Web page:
A protester, photographed by Christopher John Stephens, raises her sign at the Boston Women’s March for America.
By DAVID WILSON
LYNN — Two little girls have a message to share. It’s written on poster board around a pair of slightly-misshapen hearts, carefully painted in with what looks like a scattering of rainbow-colored puzzle pieces.
“Fight hate with love,” one sign says; “Love makes America great,” the other.
Allison Hallissey, 42, hops in for a photo with her 8-year-old daughter, Lilac and 7-year-old niece, Amore. The girls hold their signs under their chins: a small statement to a fractured country, Saturday at the Boston Women’s March for America.
Across the Boston Common, perhaps, another sign among a sea of others reads, “If you demean one of us, you demean all of us.”
Hallissey, who lives in Amesbury after about 30 years in Lynn, was joined by her mother, a couple friends, and an estimated 175,000 others. The “completely positive” crowd included women of all ages, she said.
The financial adviser at Verizon admits she wasn’t a fan of Democratic presidential candidate Hillary Clinton. She did, however, vote for the former secretary of State over Republican businessman Donald Trump.
But the march wasn’t just about politics, she said.
Hallissey was standing up for the causes she’s always stood up for, she said: women’s rights, reproductive rights, and safe access to abortion, to name a few.
“Trump has made it clear that these things are very much in jeopardy under his administration,” she said.
Christopher John Stephens of Lynn snaps a photo of two smiling women. One holds a sign, “Twitter is not a platform for diplomacy.” The other wears a T-shirt patterned with Hillary Clinton’s face.
Behind them, in the background, a more cryptic sign is raised: “Extinction is forever,” it says.
Stephens attended the march to document it. After all, he was seeing the birth of a new movement, he said.
Arriving into Boston around 10:45 a.m., the 52-year-old sensed some frustration. But mostly, the march was positive and mobilized; intelligent and focused, he said.
“This was a march for equality, and unity, and inclusiveness,” he said.
The adjunct English instructor at Northeastern University and Bunker Hill Community College pointed to the “very dangerous perspectives” Trump has toward women and immigrants.
“I have no faith in a Donald Trump presidency,” he said.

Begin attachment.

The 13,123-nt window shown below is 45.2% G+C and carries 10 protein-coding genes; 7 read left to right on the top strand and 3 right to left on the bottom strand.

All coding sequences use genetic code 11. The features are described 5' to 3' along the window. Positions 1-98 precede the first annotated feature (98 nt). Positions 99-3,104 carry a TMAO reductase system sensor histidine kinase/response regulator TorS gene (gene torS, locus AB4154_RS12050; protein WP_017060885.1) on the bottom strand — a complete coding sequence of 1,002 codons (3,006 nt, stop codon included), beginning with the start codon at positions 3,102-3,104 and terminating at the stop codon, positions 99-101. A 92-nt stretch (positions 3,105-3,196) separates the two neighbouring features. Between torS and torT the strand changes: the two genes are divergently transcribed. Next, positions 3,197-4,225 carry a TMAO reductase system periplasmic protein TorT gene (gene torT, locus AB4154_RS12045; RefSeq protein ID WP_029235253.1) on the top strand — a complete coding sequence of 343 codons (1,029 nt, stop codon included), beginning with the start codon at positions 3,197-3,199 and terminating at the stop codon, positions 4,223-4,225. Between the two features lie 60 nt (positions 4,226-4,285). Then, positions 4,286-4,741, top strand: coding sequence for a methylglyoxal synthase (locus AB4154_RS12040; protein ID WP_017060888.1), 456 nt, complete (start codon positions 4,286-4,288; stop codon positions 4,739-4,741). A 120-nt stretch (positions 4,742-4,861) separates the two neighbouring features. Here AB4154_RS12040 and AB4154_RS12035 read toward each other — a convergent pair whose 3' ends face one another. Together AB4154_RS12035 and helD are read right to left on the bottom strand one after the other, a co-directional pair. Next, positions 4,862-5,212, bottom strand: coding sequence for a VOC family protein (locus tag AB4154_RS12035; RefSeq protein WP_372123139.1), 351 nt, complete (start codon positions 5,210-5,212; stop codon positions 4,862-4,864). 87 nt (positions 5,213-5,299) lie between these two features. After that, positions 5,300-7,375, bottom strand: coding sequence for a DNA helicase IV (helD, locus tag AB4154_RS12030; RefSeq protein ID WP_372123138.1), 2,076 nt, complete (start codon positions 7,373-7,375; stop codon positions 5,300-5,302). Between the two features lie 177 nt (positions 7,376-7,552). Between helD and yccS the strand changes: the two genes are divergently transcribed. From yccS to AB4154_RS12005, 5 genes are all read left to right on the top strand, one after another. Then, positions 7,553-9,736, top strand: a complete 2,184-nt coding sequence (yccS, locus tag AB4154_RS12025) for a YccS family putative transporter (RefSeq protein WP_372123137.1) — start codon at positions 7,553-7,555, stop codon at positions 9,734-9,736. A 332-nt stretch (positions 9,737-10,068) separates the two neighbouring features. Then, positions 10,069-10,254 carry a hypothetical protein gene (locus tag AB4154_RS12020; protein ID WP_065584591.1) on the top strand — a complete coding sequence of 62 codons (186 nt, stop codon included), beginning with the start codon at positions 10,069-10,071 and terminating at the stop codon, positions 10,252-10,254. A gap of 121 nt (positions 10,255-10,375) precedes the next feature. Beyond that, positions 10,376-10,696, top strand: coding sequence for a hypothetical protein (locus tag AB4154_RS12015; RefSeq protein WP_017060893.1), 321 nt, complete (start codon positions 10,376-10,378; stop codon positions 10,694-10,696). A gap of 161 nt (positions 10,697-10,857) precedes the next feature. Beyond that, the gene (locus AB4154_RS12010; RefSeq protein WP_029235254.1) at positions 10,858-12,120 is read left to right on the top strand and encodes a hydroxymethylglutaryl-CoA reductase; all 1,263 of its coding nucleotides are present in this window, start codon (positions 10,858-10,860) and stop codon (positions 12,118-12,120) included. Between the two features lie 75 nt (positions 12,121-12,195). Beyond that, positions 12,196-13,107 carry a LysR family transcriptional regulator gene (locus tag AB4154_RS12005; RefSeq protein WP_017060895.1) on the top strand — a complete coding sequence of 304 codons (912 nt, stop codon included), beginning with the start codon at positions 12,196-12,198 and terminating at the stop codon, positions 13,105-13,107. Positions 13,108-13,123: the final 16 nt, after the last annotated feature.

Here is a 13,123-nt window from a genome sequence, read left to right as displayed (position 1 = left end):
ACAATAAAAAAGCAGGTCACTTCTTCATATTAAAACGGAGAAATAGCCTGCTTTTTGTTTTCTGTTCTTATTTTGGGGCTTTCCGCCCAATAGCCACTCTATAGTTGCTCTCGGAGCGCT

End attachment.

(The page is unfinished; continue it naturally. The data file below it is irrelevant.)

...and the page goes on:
But Hallissey is trying to remain open, she said. This kind of openness is something she’s teaching her daughter.
“The best outcome is that he’s a wonderful president,” she said. “I would love to see that.”
Stephens said the often-used political hashtag #notmypresident doesn’t sit well with him. Trump was elected, he said, and he accepts that. But he also believes in the power of people.
“What happens tomorrow? What happens the next day? What happens next week?” he asks. This is not a time to sit and take selfies, he said.
Maria Carrasco was one of about 50 protesters who stood on the steps of Lynn City Hall the night of Trump’s inauguration.
She emigrated from the Dominican Republic to Lynn in 1981. She would become, 26 years later, the first Latina appointed to the city’s school committee.
Now 55, Carrasco represented her “city of diversity,” she said, once more at the march in Boston. “Lynn says no to Trump,” read a sign she clutched with both hands.
“It’s not (just) about Trump; it’s about what he implies,” she said, referencing comments the president made on the campaign trail toward women, immigrants, and people with disabilities.
Carrasco enjoyed “a lot of good energy” at the march. It was an opportunity to get united, she said.
“To me, it showed that we have a lot of people who care about our community,” she said.
Several hundred miles away, a 31-year-old Lynn man was marching in Washington, D.C. It was a “personal investment,” he said, because oppression toward women affects men, too.
Jonathon Feinberg attended the Women’s March on Washington, along with some family members. It was his mother’s first protest in decades and his sister’s very first, he said.
An “uncountable” number of marchers took to the nation’s capital for a “beautiful” program that helped weave together a variety of struggles into one narrative, he said.